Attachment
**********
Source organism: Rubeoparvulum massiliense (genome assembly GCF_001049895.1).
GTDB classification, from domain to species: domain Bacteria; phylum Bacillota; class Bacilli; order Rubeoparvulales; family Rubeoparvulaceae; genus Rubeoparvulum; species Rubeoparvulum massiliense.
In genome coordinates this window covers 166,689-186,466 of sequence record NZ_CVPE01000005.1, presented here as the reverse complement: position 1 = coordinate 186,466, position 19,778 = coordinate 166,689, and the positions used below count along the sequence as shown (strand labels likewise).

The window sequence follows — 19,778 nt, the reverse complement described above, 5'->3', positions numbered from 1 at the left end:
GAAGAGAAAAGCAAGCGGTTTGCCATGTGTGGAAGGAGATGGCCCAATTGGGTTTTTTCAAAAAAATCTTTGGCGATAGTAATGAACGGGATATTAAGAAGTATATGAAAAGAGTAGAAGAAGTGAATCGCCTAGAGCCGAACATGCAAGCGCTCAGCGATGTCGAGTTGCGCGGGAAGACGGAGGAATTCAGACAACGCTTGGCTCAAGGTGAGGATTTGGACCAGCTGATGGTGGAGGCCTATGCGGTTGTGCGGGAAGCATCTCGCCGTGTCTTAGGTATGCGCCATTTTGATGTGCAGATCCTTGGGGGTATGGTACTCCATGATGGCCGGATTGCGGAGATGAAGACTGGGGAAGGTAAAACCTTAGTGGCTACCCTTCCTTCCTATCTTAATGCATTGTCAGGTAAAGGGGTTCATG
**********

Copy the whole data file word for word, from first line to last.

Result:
Source organism: Rubeoparvulum massiliense (genome assembly GCF_001049895.1).
GTDB classification, from domain to species: domain Bacteria; phylum Bacillota; class Bacilli; order Rubeoparvulales; family Rubeoparvulaceae; genus Rubeoparvulum; species Rubeoparvulum massiliense.
In genome coordinates this window covers 166,689-186,466 of sequence record NZ_CVPE01000005.1, presented here as the reverse complement: position 1 = coordinate 186,466, position 19,778 = coordinate 166,689, and the positions used below count along the sequence as shown (strand labels likewise).

The window sequence follows — 19,778 nt, the reverse complement described above, 5'->3', positions numbered from 1 at the left end:
GAAGAGAAAAGCAAGCGGTTTGCCATGTGTGGAAGGAGATGGCCCAATTGGGTTTTTTCAAAAAAATCTTTGGCGATAGTAATGAACGGGATATTAAGAAGTATATGAAAAGAGTAGAAGAAGTGAATCGCCTAGAGCCGAACATGCAAGCGCTCAGCGATGTCGAGTTGCGCGGGAAGACGGAGGAATTCAGACAACGCTTGGCTCAAGGTGAGGATTTGGACCAGCTGATGGTGGAGGCCTATGCGGTTGTGCGGGAAGCATCTCGCCGTGTCTTAGGTATGCGCCATTTTGATGTGCAGATCCTTGGGGGTATGGTACTCCATGATGGCCGGATTGCGGAGATGAAGACTGGGGAAGGTAAAACCTTAGTGGCTACCCTTCCTTCCTATCTTAATGCATTGTCAGGTAAAGGGGTTCATG